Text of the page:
The All-Star break isn't a lot of fun for obsessively dedicated baseball fans. Four straight days without real baseball leaves us with a big void in our lives. After nearly four straight months of having games every day, it's very difficult to adjust. However, the break provides for an opportunity to take note of what has happened over the first 90-something games of the season.
One pretty incredible thing from the first half is the performance of San Diego Padres pitcher Tyson Ross, who was named to the All-Star game. It wasn't long ago that Ross was an afterthought. Billy Beane sent him to the Padres for two low-level prospects after a poor 2012 season with the Oakland Athletics. The towering right-hander posted a 6.50 ERA with an FIP and xFIP that approached 5. His strikeout rate was a rather pitiful 13.5 percent.
Ross began the 2013 season in the Padres bullpen, but eventually transitioned to the rotation. Overall he threw 125 innings, as he started 16 of the 35 games he appeared in. His ERA dropped by more than three runs and his strikeout rate increased by ten percentage points. The big right-hander's 11.1 percent swinging strike rate and 75.3 percent contact rate were among the best in the major leagues. On pitches outside of the strike zone, batters made contact on just over half of their swings.
This season Ross has been even better. He's replicating his strikeout rate from 2013, and while his 8.1 percent walk rate is a bit high, he's managing a 58 percent ground ball rate, which is an increase of three percentage points from last season and the third highest mark in baseball behind Dallas Keuchel and Justin Masterson.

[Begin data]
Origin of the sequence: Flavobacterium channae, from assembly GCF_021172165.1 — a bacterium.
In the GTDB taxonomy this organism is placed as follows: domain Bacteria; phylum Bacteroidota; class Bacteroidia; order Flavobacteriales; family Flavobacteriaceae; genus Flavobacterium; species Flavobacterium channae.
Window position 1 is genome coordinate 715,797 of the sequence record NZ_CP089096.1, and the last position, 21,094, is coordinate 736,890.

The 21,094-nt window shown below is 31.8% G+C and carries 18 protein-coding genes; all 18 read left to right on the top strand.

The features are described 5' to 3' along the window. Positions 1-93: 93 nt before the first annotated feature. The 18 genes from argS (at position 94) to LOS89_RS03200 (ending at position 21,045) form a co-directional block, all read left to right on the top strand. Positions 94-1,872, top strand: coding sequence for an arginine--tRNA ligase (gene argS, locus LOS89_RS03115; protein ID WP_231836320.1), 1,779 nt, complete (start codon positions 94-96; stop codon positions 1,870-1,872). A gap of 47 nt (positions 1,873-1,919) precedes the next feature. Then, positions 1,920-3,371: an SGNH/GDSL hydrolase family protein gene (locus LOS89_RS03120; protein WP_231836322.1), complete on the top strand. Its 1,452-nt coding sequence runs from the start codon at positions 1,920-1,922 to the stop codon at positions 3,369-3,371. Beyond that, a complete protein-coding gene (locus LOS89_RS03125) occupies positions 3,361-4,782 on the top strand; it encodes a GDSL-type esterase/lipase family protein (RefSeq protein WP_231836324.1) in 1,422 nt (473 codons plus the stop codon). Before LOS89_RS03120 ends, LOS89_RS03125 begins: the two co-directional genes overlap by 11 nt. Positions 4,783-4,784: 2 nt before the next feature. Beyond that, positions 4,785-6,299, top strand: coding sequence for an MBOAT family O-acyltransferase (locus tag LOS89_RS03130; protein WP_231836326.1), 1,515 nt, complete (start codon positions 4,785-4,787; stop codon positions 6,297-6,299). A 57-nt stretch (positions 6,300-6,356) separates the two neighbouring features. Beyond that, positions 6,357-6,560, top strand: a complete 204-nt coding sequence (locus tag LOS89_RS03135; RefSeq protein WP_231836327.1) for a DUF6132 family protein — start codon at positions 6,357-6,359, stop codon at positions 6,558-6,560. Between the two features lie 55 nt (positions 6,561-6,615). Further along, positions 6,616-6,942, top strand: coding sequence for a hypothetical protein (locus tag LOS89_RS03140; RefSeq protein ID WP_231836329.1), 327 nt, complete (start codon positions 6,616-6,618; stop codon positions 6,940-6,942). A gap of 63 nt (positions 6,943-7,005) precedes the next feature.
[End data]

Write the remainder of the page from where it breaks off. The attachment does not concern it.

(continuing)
Meanwhile, Ross has the lowest contact rate in baseball, at 71.4 percent. Masahiro Tanaka is next at 72.1 percent. Only Tanaka has a higher swing and miss rate than Ross' 12.5 percent. The bulk of this work is being done by Ross' slider, which he is throwing on 40 percent of his pitches, up from 32 percent last year and 25 percent with the A's. In two-strike counts, he's thrown the pitch 53 percent of the time, and of those pitches, 25 percent have resulted in strikeouts.
Over the last two seasons, the contact rate on Ross' slider is only 55 percent, and the contact rate on swings at sliders outside the strike zone is a hair below 33 percent. According to Fangraphs Pitch Value leaderboard, only Yu Darvish has a more valuable slider. Because pitches exist in the context of repertories, that leaderboard may be selling Ross and his slider short. Darvish has more pitches than his catcher has fingers, while Ross is basically a two-pitch guy with his fastball and slider.
Most pitchers that rely heavily on a slider have pronounced platoon splits. The slider moves horizontally, breaking in to opposite-handed hitters. However, Ross has had plenty of success with his slider against left-handed bats. His walk rate against left-handed hitters is double what it is against right-handed hitters, but his strikeout rate is almost the same. Against lefties, Ross has garnered 76 swings and misses with his slider. Garrett Richards is the next closest pitcher with 54. His slider also owns the most whiffs against righties, with 114. Clayton Kershaw is next with 98. Only Kershaw, with 47, has more punchouts with his slider than Ross, who has 40.
Tyson Ross has emerged as a very difficult pitcher to hit. In terms of putting the ball in play, nobody has been tougher than Ross. It's anyone's guess as to how long he can stay healthy while he's chucking the slider on four out of every ten pitches, but while he's out there, hitters aren't having fun.
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Chris Moran is a former college baseball player and current law student at Washington University in St. Louis. He's also an assistant baseball coach at Wash U. In addition to Beyond The Box Score, he contributes at Prospect Insider and Gammons Daily. He went to his first baseball game at age two. Follow him on Twitter @hangingslurves